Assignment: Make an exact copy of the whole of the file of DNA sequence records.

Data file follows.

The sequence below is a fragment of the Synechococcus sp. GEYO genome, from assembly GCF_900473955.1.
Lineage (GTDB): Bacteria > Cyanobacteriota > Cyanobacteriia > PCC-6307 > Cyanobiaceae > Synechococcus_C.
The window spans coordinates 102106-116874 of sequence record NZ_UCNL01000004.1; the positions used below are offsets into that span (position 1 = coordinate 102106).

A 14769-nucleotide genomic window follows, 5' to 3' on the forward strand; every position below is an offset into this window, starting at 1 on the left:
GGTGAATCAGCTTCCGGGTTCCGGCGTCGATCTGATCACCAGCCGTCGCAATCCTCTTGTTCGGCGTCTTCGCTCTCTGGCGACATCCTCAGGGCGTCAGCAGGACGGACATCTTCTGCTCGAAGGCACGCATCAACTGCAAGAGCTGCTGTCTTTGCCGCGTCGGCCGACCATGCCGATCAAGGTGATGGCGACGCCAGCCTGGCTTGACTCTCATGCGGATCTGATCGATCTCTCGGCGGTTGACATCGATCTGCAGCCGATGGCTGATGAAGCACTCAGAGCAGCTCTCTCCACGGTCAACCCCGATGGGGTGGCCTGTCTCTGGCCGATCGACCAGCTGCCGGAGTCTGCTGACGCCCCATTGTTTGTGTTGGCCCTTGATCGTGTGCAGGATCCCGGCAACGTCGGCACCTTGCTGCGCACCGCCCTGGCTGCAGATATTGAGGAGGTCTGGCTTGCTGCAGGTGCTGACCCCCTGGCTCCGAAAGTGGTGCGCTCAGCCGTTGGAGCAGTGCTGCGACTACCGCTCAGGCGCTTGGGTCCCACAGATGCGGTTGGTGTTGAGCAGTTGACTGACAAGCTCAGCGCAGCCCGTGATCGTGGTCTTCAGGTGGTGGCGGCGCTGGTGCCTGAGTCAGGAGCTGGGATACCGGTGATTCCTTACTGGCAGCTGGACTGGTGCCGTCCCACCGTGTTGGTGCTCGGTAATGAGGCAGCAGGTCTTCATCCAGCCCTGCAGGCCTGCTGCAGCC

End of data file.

The sequence below is a fragment of the Synechococcus sp. GEYO genome, from assembly GCF_900473955.1.
Lineage (GTDB): Bacteria > Cyanobacteriota > Cyanobacteriia > PCC-6307 > Cyanobiaceae > Synechococcus_C.
The window spans coordinates 102106-116874 of sequence record NZ_UCNL01000004.1; the positions used below are offsets into that span (position 1 = coordinate 102106).

A 14769-nucleotide genomic window follows, 5' to 3' on the forward strand; every position below is an offset into this window, starting at 1 on the left:
GGTGAATCAGCTTCCGGGTTCCGGCGTCGATCTGATCACCAGCCGTCGCAATCCTCTTGTTCGGCGTCTTCGCTCTCTGGCGACATCCTCAGGGCGTCAGCAGGACGGACATCTTCTGCTCGAAGGCACGCATCAACTGCAAGAGCTGCTGTCTTTGCCGCGTCGGCCGACCATGCCGATCAAGGTGATGGCGACGCCAGCCTGGCTTGACTCTCATGCGGATCTGATCGATCTCTCGGCGGTTGACATCGATCTGCAGCCGATGGCTGATGAAGCACTCAGAGCAGCTCTCTCCACGGTCAACCCCGATGGGGTGGCCTGTCTCTGGCCGATCGACCAGCTGCCGGAGTCTGCTGACGCCCCATTGTTTGTGTTGGCCCTTGATCGTGTGCAGGATCCCGGCAACGTCGGCACCTTGCTGCGCACCGCCCTGGCTGCAGATATTGAGGAGGTCTGGCTTGCTGCAGGTGCTGACCCCCTGGCTCCGAAAGTGGTGCGCTCAGCCGTTGGAGCAGTGCTGCGACTACCGCTCAGGCGCTTGGGTCCCACAGATGCGGTTGGTGTTGAGCAGTTGACTGACAAGCTCAGCGCAGCCCGTGATCGTGGTCTTCAGGTGGTGGCGGCGCTGGTGCCTGAGTCAGGAGCTGGGATACCGGTGATTCCTTACTGGCAGCTGGACTGGTGCCGTCCCACCGTGTTGGTGCTCGGTAATGAGGCAGCAGGTCTTCATCCAGCCCTGCAGGCCTGCTGCAGCC